TCM Acupuncture Theory - Five Shu and Mother Child Points

Traditional Chinese Medicine utilizies a number of theories which group acupuncture points together based on their functions and/or other relationships. Many of these theories are important in a clinical setting and are used, along with other theory and diagnostic information, to decide which acupuncture points will be used for a given condition.

Below you find information regarding the five shu and mother child points. See our Acupuncture Point Categories section for a complete list of point categories.

For complete information about a single point, click on it within the chart.

Five Shu Points Theory and Applications

  • Some styles of acupuncture, such as Worsley (or Classical) Five Element, Japanese Five Phase, and even some branches of TCM utilize the five element theory and acupuncture points more extensively than others.
  • The Yin Shu Stream Points are also the Yuan Source points, so they carry a role in tonifying the Yin organs which may or may not be related to their role as Shu Stream points in treating heaviness of the body.
    • Jing-well Points
    • Where the Qi of the Channel emerges and begins moving towards the trunk of the body
    • Located on the tips of the fingers and toes
    • Actions & Effects
    • Restores consciousness
    • Clears Heat & Stagnation from the opposite end of the channel
    • Calms the Spirit (Shen)
    • Treats fullness below the Heart

    • Ying-spring Points
    • Where the Qi of the Channel trickles
    • Located just proximal to the Jing-well points
    • Actions & Effects
    • Clears heat from the meridian/organ
    • Effect on the opposite end of the channel (less than Jing-well)
    • Clears Heat over the entire course of the channel (Jing-well works on the distal end)

    • Shu-stream Points
    • Where the Qi of the Channel begins to pour
    • Located at or near the joints of the extremities (i.e. ankles & wrists)
    • On the Yin Channels Shu-stream points are identical to the Yuan-source points (important for tonifying and regulating their pertaining organs)
    • Actions & Effects
    • Heaviness a/or pain of the joints
    • Combine with the Ying-spring Points to treat the Yin organs
    • Yang Shu-stream Points useful for channel stagnation
    • Ling Shu ch. 44 states that they are useful for diseases which come and go

    • Jing-river Points
    • Where the Qi of the Channel begins to flow more heavily
    • Located on the forearm and lower leg
    • Actions & Effects
    • Cough, Fever & Chills - External pathogenic factors
    • Disorders of the local tissues (muscles, tendons, bones, joints)
    • Diseases manifesting in the voice

    • He-sea Points
    • Where the Qi of the Channel enters a deeper level to communicate with its pertaining organ
    • Located at or near the elbows and knees
    • Actions & Effects
    • Counterflow Qi, diarrhea, skin diseases (mainly hot)
    • Issues with the Yang Organs and Channels
    • Treats the Fu (hollow organs)

Five Shu Points Chart

Yin Meridians
Jing-well
(Wood)
Ying-spring
(Fire)
Shu-stream
(Earth)
Jing-river
(Metal)
He-Sea
(Water)
LU LU 11 LU 10 LU 9 LU 8 LU 5
PC PC 9 PC 8 PC 7 PC 5 PC 3
HT HT 9 HT 8 HT 7 HT 4 HT 3
SP SP 1 SP 2 SP 3 SP 5 SP 9
LV LV 1 LV 2 LV 3 LV 4 LV 8
KD KD 1 KD 2 KD 3 KD 7 KD 10
Yang Meridians
Jing-well
(Metal)
Ying-spring
(Water)
Shu-stream
(Wood)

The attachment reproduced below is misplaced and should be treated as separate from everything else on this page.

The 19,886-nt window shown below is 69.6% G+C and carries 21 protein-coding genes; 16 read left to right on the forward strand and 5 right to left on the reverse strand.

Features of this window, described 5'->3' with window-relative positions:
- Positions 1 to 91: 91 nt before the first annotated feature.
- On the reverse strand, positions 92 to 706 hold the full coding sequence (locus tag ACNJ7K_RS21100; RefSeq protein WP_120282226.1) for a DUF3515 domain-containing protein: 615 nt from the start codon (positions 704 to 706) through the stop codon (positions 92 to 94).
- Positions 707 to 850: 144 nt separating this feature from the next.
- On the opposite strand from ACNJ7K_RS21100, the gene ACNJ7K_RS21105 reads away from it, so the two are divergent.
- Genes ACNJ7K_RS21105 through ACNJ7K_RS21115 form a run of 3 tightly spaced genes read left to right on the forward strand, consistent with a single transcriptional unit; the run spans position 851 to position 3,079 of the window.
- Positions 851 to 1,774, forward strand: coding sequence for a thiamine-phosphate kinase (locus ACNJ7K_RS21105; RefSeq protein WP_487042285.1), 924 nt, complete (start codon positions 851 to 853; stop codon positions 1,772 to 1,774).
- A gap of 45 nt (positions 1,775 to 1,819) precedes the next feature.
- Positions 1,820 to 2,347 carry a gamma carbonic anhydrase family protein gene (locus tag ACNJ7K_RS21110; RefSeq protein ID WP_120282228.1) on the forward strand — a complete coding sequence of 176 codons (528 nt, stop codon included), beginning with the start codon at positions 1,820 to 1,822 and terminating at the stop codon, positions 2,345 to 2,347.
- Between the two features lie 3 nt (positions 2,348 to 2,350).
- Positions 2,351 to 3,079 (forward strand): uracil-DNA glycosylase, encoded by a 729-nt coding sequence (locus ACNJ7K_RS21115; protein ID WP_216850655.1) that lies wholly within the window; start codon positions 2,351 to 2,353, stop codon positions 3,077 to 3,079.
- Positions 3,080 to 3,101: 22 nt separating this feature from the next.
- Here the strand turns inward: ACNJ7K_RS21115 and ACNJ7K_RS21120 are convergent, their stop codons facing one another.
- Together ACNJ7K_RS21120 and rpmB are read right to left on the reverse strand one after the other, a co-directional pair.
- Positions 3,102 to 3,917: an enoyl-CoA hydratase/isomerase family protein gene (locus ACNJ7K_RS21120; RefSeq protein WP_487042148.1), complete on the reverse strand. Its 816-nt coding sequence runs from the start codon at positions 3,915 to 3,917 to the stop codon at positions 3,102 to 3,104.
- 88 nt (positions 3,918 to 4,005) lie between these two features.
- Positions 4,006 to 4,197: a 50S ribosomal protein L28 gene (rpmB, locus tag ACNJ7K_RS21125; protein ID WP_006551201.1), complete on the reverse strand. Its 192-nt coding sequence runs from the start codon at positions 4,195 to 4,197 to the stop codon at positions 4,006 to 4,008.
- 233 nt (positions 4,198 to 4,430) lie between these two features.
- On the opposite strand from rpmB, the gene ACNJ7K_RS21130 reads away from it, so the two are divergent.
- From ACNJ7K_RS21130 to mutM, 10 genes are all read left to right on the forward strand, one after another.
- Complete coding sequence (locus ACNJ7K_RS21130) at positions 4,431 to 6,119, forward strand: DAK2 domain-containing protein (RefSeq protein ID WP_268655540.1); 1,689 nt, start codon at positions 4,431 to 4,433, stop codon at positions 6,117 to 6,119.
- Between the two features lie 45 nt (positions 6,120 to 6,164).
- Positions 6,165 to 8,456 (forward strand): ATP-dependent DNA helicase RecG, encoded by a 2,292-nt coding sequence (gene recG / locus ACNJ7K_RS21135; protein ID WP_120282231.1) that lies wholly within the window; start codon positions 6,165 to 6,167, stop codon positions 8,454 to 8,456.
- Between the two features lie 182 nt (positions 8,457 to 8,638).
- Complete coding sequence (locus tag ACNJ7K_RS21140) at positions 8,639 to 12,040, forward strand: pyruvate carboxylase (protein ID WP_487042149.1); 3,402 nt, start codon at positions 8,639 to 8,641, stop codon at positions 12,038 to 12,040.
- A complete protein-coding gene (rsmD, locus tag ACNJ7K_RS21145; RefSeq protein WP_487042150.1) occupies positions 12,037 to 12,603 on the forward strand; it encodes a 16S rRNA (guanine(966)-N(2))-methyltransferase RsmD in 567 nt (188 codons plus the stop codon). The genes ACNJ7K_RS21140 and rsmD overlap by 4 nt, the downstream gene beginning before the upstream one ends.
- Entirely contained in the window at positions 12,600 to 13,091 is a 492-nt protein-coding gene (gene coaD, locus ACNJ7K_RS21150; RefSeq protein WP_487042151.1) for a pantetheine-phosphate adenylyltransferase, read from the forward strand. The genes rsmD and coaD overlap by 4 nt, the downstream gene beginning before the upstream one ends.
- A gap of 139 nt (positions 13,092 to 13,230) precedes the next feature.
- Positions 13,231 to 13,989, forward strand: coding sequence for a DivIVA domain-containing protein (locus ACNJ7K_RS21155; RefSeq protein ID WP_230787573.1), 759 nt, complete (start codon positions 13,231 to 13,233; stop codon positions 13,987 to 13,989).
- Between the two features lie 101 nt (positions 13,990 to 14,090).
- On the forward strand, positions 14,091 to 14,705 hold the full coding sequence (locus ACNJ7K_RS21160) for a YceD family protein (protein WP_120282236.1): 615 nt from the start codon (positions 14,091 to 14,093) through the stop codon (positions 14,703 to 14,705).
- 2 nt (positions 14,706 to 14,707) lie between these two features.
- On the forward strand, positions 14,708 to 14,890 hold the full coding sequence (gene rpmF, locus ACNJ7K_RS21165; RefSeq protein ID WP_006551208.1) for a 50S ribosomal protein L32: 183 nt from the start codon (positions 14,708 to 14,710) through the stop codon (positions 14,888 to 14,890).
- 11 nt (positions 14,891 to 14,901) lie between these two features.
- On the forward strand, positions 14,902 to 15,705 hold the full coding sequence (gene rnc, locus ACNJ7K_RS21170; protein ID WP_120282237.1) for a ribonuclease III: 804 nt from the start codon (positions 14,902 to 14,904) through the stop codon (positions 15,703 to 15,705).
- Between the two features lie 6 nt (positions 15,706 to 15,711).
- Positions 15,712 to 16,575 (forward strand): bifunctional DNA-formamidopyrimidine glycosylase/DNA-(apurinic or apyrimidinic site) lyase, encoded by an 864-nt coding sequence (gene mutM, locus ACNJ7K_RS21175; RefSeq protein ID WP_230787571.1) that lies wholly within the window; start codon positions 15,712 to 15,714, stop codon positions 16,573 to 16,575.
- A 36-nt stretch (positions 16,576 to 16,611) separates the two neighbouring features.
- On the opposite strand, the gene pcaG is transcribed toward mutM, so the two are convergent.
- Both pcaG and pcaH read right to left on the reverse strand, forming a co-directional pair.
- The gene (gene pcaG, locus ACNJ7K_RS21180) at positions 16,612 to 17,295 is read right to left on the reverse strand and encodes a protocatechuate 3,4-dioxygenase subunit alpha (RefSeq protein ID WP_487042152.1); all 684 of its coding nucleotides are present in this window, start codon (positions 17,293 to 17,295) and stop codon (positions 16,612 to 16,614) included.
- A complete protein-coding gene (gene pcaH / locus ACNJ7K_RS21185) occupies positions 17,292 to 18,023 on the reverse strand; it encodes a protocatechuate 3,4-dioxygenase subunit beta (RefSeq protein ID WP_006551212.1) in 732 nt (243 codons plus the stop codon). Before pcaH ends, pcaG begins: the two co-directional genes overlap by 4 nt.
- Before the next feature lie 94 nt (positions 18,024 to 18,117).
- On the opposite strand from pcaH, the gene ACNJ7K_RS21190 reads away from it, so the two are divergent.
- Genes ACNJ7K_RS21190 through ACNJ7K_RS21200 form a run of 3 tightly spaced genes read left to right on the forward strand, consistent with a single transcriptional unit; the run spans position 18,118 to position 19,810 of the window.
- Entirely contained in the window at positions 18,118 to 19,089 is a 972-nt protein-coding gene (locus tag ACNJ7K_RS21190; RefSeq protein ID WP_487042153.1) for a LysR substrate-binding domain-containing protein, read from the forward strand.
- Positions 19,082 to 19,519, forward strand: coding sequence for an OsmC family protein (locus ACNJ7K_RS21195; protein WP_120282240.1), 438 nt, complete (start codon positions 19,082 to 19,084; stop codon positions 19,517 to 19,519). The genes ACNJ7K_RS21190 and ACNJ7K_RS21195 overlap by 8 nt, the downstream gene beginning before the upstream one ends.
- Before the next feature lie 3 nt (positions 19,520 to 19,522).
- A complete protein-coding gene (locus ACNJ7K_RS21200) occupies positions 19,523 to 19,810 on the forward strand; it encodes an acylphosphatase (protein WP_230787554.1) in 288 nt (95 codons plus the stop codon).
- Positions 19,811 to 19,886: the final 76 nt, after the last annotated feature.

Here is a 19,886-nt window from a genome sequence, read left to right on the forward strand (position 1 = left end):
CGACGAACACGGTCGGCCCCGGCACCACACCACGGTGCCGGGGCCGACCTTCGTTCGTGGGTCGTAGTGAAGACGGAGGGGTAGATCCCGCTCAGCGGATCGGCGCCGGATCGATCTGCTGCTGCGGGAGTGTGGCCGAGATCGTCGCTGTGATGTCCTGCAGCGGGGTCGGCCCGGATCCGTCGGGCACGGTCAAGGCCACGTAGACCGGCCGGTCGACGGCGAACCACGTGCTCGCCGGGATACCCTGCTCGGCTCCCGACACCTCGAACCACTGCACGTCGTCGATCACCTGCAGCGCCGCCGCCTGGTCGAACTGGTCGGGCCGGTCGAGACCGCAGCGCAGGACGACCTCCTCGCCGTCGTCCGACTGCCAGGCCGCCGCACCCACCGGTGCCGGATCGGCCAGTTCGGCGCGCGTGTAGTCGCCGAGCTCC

Jing-river
(Fire)
He-Sea
(Earth)
LI LI 1 LI 2 LI 3 LI 5 LI 11
TH TH 1 TH 2 TH 3 TH 6 TH 10
SI SI 1 SI 2 SI 3 SI 5 SI 8
ST ST 45 ST 44 ST 43 ST 41 ST 36
GB GB 44 GB 43 GB 41 GB 38 GB 34
UB UB 67 UB 66 UB 65 UB 60 UB 40

Mother Child Points Theory and Applications

  • Within five element theory the "creation" cycle is the circular flow of relationships from one element to the next. Fire --> Earth --> Metal --> Water --> Wood --> Fire. Within the creation cycle the "mother" is the preceding element and the "child" is the following element. For example, Fire is the mother of earth and the child of wood.
  • The Mother - Child law states that in cases of a deficiency you tonify the mother and in cases of excess you sedate the child. For example, frequent urination can be a sign of Kidney (water) deficiency, so you would tonify the metal point on the Kidney meridian (KD 7).
  • While the theory many times correlates to the common clinical usage of acupuncture points, some of the points that the theory would select do not work the way that the theory would predict. Some examples are:
    • HT 9 & PC 9 - are most often used to clear heat.
    • SI 3 & SI 8 - reduce heat, pain and stagnation but provide no tonifying effect.
    • LI 11 - is typically dispersed to clear heat.
    • TH 3 - has no tonification effects.
    • ST 41 - is typically used to disperse fever a/or reduce abdominal distention, although it can be as a local point in a tonifying manner to increase energy flow to the foot.
    • SP 2 - is not the most tonifying point on the SP meridian - SP 3 is a better choice.
    • UB 67 - dispersive point for acute conditions.
    • GB 43 & GB 38 - are both used to clear heat.

Mother Child Points Chart

 
Mother
Child
Lung (Metal) LU 9 LU 5
Large Intestine (Metal) LI 11 LI 2
Stomach (Earth) ST 41 ST 45
Spleen (Earth) SP 2 SP 5
Heart (Fire) HT 9 HT 7
Small Intestine (Fire) SI 3 SI 8
Urinary Bladder (Water) UB 67 UB 65
Kidney (Water) KD 7 KD 1
Pericardium (Fire) PC 9 PC 7
Triple Heater (Fire) TH 3 TH 10
Gall Bladder (Wood) GB 43 GB 38
Liver (Wood) LV 8 LV 2

Sources and resources for further study

There are many resources which discuss acupuncture and chinese medicine at varying levels. Our research section includes a comprehensive list of the main texts and websites related to chinese medicine. Below are the sources that were used for this section:

  • Hartstein, Rachel: New England School of Acupuncture, Actions & Effects Lecture Notes
  • LaBruzzo, Cynthia: New England School of Acupuncture, TCM Theory Lecture Notes